We are disappointed with the latest report of the Secretary-General on UNMIT for September 2010 to January 2011 (S/2011/32) because it fails to mention the consequences of ongoing impunity for the serious international crimes committed during the Indonesian occupation. The report discusses only the 1999 crimes (S/2011/32; par. 38) and gives more attention to directing Timor-Leste’s government to achieve justice for domestic crimes committed in 2006 (S/2011/32; par. 35).

The principle of the United Nations to respect the sovereignty of every Member State does not mean that the United Nations must accept sovereignty as an excuse not to pursue the perpetrators of crimes against humanity committed against people in other countries. All Member States are obliged to respect the principles of United Nations and never to accept impunity for serious crimes. Therefore, the United Nations must pressure a Member State which does not cooperate with legal processes to try perpetrators, such as Indonesia in the case of crimes against humanity committed during its occupation of Timor-Leste. This is especially important because many of the crimes were acts directed by the Suharto dictatorship who no longer governs Indonesia.

If impunity continues to prevail in Timor-Leste, it will have a negative impact on the stability and security of our country; undercutting the efforts of the United Nations to establish rule of law and strength security institutions. In addition, the perpetrators are continuing to commit similar crimes in Indonesia, especially West Papua and Ambon, Maluku.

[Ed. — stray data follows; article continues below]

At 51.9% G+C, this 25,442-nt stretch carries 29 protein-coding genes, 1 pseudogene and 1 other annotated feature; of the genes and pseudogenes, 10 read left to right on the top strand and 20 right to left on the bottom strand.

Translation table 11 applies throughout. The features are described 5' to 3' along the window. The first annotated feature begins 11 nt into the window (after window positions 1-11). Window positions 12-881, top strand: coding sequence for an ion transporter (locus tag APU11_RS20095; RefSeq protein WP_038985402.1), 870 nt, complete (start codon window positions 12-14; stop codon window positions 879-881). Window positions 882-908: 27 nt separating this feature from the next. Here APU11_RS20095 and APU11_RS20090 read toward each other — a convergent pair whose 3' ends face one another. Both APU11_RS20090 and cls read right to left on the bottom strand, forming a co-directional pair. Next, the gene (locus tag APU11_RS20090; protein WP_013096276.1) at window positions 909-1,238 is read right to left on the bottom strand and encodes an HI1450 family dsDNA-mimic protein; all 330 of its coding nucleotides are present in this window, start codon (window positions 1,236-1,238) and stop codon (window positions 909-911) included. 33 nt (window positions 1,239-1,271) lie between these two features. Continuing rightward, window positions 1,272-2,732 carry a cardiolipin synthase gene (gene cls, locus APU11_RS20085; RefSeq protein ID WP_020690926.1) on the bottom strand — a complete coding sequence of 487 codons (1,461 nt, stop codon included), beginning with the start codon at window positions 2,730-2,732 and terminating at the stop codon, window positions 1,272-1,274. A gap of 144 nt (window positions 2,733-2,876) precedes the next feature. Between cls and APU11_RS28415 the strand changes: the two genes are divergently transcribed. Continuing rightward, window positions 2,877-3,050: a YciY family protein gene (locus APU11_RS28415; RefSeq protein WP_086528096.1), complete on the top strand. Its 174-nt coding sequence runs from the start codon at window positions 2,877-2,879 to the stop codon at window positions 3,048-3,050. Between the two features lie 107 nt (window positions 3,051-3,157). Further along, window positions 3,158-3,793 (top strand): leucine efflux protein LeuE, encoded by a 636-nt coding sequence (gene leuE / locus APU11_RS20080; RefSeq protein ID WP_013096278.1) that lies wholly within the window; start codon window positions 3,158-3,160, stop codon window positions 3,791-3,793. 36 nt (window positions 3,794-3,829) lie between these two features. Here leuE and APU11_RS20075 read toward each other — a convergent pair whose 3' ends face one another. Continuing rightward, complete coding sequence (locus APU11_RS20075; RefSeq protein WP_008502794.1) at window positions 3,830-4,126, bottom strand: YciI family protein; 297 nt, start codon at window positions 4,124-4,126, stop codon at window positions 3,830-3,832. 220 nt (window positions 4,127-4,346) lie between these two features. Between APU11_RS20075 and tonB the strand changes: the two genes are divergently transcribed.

Some Timor-Leste leaders undermine the legal justice process by prioritizing cordial relations with Indonesian government. This also obstructs the way to justice (S/2011/32; par. 9) and is out of touch with our people. To end impunity, we must not sacrifice fundamental principles of human rights and justice in favor of diplomacy.

The legal justice processes for accountability for crimes against humanity must not be further delayed. We strongly encourage the Security Council of United Nations to take immediate effective actions to end impunity so that justice can be restored.

We recommend to the Security Council of United Nations to:

1. Discuss the recommendations of the Commission of Experts regarding the establishment of an International Criminal Tribunal when national mechanisms fail. (S/2005/458; par. 446 and 525)

2. Enlarge the mandate of the Serious Crimes Investigation Team (SCIT) so that it can investigate some of the highest profile massacres such as Kararas-Viqueque (1983), Muapitine-Lospalos (1983), Mausiga and Maununo-Ainaro (1982) and Santa Cruz-Dili (1991) and prosecute those who are responsible for these crimes.